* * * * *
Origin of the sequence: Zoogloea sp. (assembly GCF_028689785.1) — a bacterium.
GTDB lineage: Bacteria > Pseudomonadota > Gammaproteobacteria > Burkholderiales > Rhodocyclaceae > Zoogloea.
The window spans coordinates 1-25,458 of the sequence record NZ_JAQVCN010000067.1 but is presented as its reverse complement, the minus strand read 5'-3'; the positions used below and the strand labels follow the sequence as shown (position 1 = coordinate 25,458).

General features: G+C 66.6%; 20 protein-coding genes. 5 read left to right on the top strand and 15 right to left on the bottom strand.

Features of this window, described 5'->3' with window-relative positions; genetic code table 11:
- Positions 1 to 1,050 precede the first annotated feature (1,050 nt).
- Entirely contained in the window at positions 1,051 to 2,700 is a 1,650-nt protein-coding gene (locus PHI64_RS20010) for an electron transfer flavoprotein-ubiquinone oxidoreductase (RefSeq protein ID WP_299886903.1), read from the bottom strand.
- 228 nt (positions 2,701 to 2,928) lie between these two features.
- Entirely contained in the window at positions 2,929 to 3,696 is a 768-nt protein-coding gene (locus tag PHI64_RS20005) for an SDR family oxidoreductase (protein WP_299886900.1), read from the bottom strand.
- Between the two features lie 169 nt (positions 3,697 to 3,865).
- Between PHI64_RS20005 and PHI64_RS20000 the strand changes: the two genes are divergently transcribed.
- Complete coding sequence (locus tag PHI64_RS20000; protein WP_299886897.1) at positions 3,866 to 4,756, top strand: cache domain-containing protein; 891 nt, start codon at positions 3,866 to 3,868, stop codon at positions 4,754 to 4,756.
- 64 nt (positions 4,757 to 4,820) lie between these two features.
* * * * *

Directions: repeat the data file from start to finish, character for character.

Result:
Origin of the sequence: Zoogloea sp. (assembly GCF_028689785.1) — a bacterium.
GTDB lineage: Bacteria > Pseudomonadota > Gammaproteobacteria > Burkholderiales > Rhodocyclaceae > Zoogloea.
The window spans coordinates 1-25,458 of the sequence record NZ_JAQVCN010000067.1 but is presented as its reverse complement, the minus strand read 5'-3'; the positions used below and the strand labels follow the sequence as shown (position 1 = coordinate 25,458).

General features: G+C 66.6%; 20 protein-coding genes. 5 read left to right on the top strand and 15 right to left on the bottom strand.

Features of this window, described 5'->3' with window-relative positions; genetic code table 11:
- Positions 1 to 1,050 precede the first annotated feature (1,050 nt).
- Entirely contained in the window at positions 1,051 to 2,700 is a 1,650-nt protein-coding gene (locus PHI64_RS20010) for an electron transfer flavoprotein-ubiquinone oxidoreductase (RefSeq protein ID WP_299886903.1), read from the bottom strand.
- 228 nt (positions 2,701 to 2,928) lie between these two features.
- Entirely contained in the window at positions 2,929 to 3,696 is a 768-nt protein-coding gene (locus tag PHI64_RS20005) for an SDR family oxidoreductase (protein WP_299886900.1), read from the bottom strand.
- Between the two features lie 169 nt (positions 3,697 to 3,865).
- Between PHI64_RS20005 and PHI64_RS20000 the strand changes: the two genes are divergently transcribed.
- Complete coding sequence (locus tag PHI64_RS20000; protein WP_299886897.1) at positions 3,866 to 4,756, top strand: cache domain-containing protein; 891 nt, start codon at positions 3,866 to 3,868, stop codon at positions 4,754 to 4,756.
- 64 nt (positions 4,757 to 4,820) lie between these two features.